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Arch Pathol Lab Med. 2003 Jun;127(6):680-6.

Concept-match medical data scrubbing. How pathology text can be used in research.

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1
Pathology Informatics, Cancer Diagnosis Program, National Cancer Institute, National Institutes of Health, Rockville, Md 20892, USA. bermanj@mail.nih.gov

Abstract

CONTEXT:

In the normal course of activity, pathologists create and archive immense data sets of scientifically valuable information. Researchers need pathology-based data sets, annotated with clinical information and linked to archived tissues, to discover and validate new diagnostic tests and therapies. Pathology records can be used for research purposes (without obtaining informed patient consent for each use of each record), provided the data are rendered harmless. Large data sets can be made harmless through 3 computational steps: (1) deidentification, the removal or modification of data fields that can be used to identify a patient (name, social security number, etc); (2) rendering the data ambiguous, ensuring that every data record in a public data set has a nonunique set of characterizing data; and (3) data scrubbing, the removal or transformation of words in free text that can be used to identify persons or that contain information that is incriminating or otherwise private. This article addresses the problem of data scrubbing.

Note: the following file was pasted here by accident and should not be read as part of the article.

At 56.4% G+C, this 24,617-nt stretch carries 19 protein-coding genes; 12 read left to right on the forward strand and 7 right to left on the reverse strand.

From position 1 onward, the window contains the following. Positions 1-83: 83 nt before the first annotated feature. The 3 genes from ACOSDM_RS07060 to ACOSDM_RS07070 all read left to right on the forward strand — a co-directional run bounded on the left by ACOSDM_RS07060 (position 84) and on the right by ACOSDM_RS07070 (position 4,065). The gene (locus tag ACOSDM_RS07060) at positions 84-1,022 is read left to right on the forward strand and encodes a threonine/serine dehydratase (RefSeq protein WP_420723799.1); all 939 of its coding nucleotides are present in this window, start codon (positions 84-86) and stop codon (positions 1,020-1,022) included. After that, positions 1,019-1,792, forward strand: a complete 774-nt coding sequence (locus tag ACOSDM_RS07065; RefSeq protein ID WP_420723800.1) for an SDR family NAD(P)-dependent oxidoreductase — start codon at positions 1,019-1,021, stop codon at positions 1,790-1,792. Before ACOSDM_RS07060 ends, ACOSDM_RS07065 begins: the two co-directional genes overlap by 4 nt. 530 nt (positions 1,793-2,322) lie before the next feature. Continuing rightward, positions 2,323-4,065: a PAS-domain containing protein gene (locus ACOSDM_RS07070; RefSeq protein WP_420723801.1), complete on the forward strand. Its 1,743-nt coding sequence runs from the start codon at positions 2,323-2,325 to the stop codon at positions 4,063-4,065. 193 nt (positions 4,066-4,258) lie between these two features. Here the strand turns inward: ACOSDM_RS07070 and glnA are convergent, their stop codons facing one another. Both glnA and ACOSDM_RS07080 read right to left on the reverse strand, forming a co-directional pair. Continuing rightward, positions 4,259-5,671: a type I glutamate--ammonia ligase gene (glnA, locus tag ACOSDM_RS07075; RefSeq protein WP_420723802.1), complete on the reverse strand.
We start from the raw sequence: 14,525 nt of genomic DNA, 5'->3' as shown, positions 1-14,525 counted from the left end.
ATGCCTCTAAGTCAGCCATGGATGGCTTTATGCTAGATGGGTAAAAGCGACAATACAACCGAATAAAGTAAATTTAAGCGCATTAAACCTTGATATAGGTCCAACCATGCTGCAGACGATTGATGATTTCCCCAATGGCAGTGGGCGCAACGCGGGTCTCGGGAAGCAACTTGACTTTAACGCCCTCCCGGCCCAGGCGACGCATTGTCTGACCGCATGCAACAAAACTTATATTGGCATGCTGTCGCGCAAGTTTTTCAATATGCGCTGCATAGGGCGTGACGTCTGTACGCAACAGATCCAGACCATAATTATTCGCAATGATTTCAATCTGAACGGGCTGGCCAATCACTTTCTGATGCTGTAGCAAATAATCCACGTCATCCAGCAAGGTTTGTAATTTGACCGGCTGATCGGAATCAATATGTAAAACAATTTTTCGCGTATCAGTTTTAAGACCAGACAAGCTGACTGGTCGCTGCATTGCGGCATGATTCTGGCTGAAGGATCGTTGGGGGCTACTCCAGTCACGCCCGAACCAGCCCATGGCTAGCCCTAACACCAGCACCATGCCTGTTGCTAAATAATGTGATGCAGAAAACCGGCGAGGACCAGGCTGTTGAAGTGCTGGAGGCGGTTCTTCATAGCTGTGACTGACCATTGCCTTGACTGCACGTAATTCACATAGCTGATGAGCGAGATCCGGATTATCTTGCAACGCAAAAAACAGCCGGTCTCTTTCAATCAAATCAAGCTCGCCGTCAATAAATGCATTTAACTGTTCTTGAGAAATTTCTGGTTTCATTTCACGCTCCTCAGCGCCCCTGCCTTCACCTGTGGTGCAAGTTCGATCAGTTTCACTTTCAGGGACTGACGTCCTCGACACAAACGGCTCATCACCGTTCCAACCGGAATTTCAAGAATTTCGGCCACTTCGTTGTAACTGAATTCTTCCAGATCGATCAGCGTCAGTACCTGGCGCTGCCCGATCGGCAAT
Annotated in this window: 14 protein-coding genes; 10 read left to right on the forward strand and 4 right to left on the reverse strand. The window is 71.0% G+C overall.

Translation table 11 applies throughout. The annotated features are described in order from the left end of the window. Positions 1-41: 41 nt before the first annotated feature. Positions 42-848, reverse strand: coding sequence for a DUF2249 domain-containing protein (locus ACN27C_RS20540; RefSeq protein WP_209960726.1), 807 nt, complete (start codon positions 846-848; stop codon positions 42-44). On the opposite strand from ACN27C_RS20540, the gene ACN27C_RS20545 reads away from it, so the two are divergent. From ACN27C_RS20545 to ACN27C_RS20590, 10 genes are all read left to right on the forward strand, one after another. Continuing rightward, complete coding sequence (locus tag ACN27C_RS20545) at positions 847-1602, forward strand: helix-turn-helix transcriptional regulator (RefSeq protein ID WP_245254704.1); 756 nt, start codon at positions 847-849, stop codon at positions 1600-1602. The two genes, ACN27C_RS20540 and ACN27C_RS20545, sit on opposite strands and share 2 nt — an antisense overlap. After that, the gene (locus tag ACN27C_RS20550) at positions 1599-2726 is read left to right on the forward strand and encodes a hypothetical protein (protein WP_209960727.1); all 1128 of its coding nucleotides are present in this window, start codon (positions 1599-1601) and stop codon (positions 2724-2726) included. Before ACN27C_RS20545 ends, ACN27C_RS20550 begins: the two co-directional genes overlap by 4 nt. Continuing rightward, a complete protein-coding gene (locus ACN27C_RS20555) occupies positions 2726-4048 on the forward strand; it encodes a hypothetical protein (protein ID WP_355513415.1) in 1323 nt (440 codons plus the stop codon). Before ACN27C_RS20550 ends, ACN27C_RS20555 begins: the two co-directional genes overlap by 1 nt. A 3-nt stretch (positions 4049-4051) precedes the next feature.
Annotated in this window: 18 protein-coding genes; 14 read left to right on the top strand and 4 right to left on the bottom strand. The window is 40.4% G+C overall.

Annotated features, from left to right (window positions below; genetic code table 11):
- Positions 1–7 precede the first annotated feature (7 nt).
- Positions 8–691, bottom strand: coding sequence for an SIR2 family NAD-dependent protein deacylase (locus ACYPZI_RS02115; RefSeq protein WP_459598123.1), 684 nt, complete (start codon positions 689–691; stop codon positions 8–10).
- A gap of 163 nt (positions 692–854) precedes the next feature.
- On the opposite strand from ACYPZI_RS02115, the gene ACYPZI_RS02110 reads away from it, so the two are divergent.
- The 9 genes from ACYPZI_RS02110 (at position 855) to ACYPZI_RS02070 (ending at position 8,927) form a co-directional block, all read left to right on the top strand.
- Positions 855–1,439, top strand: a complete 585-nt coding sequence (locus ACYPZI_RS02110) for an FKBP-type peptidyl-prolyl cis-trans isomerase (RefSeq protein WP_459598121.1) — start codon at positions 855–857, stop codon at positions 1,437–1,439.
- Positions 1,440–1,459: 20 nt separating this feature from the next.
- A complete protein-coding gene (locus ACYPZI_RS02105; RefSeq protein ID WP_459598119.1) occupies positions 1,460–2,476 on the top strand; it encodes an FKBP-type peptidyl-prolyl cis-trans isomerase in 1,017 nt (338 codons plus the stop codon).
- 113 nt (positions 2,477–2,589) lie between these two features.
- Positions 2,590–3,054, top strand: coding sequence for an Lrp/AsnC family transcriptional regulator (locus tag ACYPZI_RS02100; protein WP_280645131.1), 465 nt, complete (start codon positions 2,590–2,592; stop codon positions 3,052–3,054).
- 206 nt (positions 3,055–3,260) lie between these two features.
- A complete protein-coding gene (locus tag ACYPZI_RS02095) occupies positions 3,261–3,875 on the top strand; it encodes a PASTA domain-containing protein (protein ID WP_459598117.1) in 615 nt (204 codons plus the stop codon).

OBJECTIVE:

To design and implement a general algorithm that scrubs pathology free text, removing all identifying or private information.

METHODS:

The Concept-Match algorithm steps through confidential text. When a medical term matching a standard nomenclature term is encountered, the term is replaced by a nomenclature code and a synonym for the original term. When a high-frequency "stop" word, such as a, an, the, or for, is encountered, it is left in place. When any other word is encountered, it is blocked and replaced by asterisks. This produces a scrubbed text. An open-source implementation of the algorithm is freely available.

RESULTS:

The Concept-Match scrub method transformed pathology free text into scrubbed output that preserved the sense of the original sentences, while it blocked terms that did not match terms found in the Unified Medical Language System (UMLS). The scrubbed product is safe, in the restricted sense that the output retains only standard medical terms. The software implementation scrubbed more than half a million surgical pathology report phrases in less than an hour.

CONCLUSIONS:

Computerized scrubbing can render the textual portion of a pathology report harmless for research purposes. Scrubbing and deidentification methods allow pathologists to create and use large pathology databases to conduct medical research.

[Indexed for MEDLINE]
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